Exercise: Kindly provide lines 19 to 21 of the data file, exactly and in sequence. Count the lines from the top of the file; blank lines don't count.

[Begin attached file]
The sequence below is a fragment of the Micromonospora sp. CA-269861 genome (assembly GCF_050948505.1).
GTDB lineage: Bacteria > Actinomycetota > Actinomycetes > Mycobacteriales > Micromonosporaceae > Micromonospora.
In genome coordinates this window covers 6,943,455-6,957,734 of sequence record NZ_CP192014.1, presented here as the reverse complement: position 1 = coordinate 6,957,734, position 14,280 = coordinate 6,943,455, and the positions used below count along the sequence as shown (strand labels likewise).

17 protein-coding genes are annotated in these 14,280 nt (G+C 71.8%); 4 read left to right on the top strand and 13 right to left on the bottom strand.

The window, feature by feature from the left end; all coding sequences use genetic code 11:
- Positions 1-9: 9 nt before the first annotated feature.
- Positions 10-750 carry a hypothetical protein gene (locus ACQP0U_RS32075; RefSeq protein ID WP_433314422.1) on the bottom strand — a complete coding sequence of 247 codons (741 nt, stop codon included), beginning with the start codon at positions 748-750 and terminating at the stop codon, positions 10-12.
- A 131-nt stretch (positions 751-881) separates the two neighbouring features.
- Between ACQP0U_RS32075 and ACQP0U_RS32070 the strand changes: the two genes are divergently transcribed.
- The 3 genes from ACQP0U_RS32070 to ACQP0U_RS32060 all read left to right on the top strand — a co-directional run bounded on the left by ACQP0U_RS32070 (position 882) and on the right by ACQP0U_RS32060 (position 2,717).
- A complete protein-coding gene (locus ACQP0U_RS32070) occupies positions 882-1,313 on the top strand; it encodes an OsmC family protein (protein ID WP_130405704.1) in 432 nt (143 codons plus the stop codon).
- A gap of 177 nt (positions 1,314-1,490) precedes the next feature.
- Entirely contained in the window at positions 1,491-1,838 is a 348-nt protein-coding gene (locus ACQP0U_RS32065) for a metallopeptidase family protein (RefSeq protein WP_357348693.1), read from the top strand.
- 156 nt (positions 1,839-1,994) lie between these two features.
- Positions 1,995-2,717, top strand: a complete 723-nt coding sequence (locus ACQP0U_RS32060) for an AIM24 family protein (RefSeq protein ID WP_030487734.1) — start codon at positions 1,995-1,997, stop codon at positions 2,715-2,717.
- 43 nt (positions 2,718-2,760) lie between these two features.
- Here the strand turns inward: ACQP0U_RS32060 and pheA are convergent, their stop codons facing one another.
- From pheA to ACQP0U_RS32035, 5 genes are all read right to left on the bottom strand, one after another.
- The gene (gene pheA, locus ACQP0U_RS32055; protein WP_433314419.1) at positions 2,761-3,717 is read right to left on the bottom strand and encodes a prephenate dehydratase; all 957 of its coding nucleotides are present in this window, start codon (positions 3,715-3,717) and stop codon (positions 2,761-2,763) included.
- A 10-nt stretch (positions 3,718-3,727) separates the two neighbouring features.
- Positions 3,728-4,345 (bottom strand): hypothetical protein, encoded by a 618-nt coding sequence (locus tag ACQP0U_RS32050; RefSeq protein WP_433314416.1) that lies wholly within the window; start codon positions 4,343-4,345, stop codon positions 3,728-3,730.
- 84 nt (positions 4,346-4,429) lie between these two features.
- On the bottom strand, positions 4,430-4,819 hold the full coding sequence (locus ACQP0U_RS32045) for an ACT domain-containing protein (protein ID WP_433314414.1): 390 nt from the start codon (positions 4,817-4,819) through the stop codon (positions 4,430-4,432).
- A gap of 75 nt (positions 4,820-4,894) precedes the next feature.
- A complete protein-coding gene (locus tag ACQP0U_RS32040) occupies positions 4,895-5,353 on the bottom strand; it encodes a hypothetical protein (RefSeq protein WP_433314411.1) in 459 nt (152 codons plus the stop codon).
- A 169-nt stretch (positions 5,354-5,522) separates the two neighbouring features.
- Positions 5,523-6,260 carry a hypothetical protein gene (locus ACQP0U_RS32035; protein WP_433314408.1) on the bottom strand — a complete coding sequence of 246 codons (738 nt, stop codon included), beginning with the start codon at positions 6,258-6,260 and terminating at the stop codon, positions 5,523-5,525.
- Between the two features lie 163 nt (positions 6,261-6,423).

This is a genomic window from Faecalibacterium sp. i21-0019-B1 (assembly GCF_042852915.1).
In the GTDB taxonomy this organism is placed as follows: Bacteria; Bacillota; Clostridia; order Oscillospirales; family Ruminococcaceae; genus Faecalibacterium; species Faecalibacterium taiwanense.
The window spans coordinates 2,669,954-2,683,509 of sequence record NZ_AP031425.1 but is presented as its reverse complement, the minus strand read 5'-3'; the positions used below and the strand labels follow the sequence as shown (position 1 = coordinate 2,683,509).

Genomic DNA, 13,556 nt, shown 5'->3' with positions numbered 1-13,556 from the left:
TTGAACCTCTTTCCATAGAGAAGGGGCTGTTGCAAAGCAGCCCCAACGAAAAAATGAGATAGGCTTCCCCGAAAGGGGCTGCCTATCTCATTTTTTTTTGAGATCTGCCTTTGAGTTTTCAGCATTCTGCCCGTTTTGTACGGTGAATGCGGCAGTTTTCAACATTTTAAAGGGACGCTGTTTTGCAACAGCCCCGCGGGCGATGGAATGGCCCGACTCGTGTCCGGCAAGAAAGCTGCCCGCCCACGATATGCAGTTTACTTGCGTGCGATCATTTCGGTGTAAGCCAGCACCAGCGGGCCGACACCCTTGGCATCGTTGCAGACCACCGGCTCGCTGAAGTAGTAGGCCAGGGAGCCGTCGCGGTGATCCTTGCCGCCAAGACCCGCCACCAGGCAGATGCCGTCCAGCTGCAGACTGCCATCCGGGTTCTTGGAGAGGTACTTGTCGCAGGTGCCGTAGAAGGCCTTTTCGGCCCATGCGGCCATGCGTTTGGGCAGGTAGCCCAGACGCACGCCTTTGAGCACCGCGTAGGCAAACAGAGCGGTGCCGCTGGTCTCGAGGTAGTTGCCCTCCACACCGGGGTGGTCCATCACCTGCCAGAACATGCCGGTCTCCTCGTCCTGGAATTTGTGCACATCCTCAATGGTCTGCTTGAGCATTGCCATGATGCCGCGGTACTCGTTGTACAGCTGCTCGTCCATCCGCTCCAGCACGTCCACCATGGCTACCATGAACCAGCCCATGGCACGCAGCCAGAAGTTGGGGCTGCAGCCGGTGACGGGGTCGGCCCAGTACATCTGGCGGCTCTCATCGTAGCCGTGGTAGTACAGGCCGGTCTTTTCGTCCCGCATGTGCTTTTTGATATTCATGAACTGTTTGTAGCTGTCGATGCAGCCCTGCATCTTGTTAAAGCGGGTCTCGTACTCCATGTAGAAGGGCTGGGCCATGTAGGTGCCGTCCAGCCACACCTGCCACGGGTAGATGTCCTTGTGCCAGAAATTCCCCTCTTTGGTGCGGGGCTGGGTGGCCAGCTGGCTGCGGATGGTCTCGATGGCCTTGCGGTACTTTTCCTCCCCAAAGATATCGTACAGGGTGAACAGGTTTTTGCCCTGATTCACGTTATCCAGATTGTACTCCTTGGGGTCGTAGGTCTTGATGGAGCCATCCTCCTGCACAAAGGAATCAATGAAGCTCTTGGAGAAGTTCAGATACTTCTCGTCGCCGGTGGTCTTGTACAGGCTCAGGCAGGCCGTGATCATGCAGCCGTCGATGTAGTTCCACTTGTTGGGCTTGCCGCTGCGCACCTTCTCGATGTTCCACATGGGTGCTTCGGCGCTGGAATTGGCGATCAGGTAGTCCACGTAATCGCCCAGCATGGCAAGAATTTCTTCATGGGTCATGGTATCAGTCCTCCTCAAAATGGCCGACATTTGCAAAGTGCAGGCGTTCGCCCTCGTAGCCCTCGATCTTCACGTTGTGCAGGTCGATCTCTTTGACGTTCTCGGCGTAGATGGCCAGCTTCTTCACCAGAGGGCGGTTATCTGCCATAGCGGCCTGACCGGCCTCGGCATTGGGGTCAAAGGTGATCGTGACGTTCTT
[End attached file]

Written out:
- The gene (gene pheA, locus ACQP0U_RS32055; protein WP_433314419.1) at positions 2,761-3,717 is read right to left on the bottom strand and encodes a prephenate dehydratase; all 957 of its coding nucleotides are present in this window, start codon (positions 3,715-3,717) and stop codon (positions 2,761-2,763) included.
- A 10-nt stretch (positions 3,718-3,727) separates the two neighbouring features.
- Positions 3,728-4,345 (bottom strand): hypothetical protein, encoded by a 618-nt coding sequence (locus tag ACQP0U_RS32050; RefSeq protein WP_433314416.1) that lies wholly within the window; start codon positions 4,343-4,345, stop codon positions 3,728-3,730.